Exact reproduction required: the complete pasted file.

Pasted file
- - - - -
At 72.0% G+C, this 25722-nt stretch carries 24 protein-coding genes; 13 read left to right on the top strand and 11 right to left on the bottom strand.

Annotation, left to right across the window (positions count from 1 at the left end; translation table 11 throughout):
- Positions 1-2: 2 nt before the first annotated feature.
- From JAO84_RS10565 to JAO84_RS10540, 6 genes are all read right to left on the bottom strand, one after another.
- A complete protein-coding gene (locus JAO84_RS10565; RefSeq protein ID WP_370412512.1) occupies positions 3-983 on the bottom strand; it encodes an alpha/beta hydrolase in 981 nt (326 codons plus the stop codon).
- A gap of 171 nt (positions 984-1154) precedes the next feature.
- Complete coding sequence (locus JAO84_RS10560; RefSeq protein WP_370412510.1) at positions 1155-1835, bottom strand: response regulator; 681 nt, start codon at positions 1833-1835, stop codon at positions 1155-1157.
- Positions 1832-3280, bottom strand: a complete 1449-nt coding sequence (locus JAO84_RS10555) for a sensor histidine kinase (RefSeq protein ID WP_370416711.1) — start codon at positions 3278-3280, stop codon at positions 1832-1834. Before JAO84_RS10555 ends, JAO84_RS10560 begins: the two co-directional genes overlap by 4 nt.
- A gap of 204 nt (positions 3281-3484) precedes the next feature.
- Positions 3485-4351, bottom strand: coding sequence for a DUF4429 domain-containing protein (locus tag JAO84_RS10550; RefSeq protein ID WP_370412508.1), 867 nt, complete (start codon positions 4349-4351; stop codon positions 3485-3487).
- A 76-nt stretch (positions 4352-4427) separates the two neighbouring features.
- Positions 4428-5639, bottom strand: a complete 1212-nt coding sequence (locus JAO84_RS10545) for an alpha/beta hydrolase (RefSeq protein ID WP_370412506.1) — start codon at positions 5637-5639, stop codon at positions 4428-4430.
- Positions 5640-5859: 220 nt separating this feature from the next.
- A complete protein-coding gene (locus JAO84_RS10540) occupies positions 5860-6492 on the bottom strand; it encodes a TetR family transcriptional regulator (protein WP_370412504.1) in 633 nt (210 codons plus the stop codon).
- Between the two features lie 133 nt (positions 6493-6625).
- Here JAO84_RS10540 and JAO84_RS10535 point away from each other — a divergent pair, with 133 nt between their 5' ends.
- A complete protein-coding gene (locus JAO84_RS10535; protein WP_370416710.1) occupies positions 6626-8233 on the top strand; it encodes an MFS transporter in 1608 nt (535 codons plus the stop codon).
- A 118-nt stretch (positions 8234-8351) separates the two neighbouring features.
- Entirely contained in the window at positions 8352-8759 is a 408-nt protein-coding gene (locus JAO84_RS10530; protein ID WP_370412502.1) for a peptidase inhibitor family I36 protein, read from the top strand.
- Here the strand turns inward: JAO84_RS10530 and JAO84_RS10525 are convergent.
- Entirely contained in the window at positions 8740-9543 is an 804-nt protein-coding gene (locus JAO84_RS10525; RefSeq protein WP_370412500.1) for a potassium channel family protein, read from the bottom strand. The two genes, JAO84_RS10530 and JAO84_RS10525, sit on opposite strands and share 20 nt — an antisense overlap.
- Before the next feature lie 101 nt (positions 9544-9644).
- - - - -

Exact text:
At 72.0% G+C, this 25722-nt stretch carries 24 protein-coding genes; 13 read left to right on the top strand and 11 right to left on the bottom strand.

Annotation, left to right across the window (positions count from 1 at the left end; translation table 11 throughout):
- Positions 1-2: 2 nt before the first annotated feature.
- From JAO84_RS10565 to JAO84_RS10540, 6 genes are all read right to left on the bottom strand, one after another.
- A complete protein-coding gene (locus JAO84_RS10565; RefSeq protein ID WP_370412512.1) occupies positions 3-983 on the bottom strand; it encodes an alpha/beta hydrolase in 981 nt (326 codons plus the stop codon).
- A gap of 171 nt (positions 984-1154) precedes the next feature.
- Complete coding sequence (locus JAO84_RS10560; RefSeq protein WP_370412510.1) at positions 1155-1835, bottom strand: response regulator; 681 nt, start codon at positions 1833-1835, stop codon at positions 1155-1157.
- Positions 1832-3280, bottom strand: a complete 1449-nt coding sequence (locus JAO84_RS10555) for a sensor histidine kinase (RefSeq protein ID WP_370416711.1) — start codon at positions 3278-3280, stop codon at positions 1832-1834. Before JAO84_RS10555 ends, JAO84_RS10560 begins: the two co-directional genes overlap by 4 nt.
- A gap of 204 nt (positions 3281-3484) precedes the next feature.
- Positions 3485-4351, bottom strand: coding sequence for a DUF4429 domain-containing protein (locus tag JAO84_RS10550; RefSeq protein ID WP_370412508.1), 867 nt, complete (start codon positions 4349-4351; stop codon positions 3485-3487).
- A 76-nt stretch (positions 4352-4427) separates the two neighbouring features.
- Positions 4428-5639, bottom strand: a complete 1212-nt coding sequence (locus JAO84_RS10545) for an alpha/beta hydrolase (RefSeq protein ID WP_370412506.1) — start codon at positions 5637-5639, stop codon at positions 4428-4430.
- Positions 5640-5859: 220 nt separating this feature from the next.
- A complete protein-coding gene (locus JAO84_RS10540) occupies positions 5860-6492 on the bottom strand; it encodes a TetR family transcriptional regulator (protein WP_370412504.1) in 633 nt (210 codons plus the stop codon).
- Between the two features lie 133 nt (positions 6493-6625).
- Here JAO84_RS10540 and JAO84_RS10535 point away from each other — a divergent pair, with 133 nt between their 5' ends.
- A complete protein-coding gene (locus JAO84_RS10535; protein WP_370416710.1) occupies positions 6626-8233 on the top strand; it encodes an MFS transporter in 1608 nt (535 codons plus the stop codon).
- A 118-nt stretch (positions 8234-8351) separates the two neighbouring features.
- Entirely contained in the window at positions 8352-8759 is a 408-nt protein-coding gene (locus JAO84_RS10530; protein ID WP_370412502.1) for a peptidase inhibitor family I36 protein, read from the top strand.
- Here the strand turns inward: JAO84_RS10530 and JAO84_RS10525 are convergent.
- Entirely contained in the window at positions 8740-9543 is an 804-nt protein-coding gene (locus JAO84_RS10525; RefSeq protein WP_370412500.1) for a potassium channel family protein, read from the bottom strand. The two genes, JAO84_RS10530 and JAO84_RS10525, sit on opposite strands and share 20 nt — an antisense overlap.
- Before the next feature lie 101 nt (positions 9544-9644).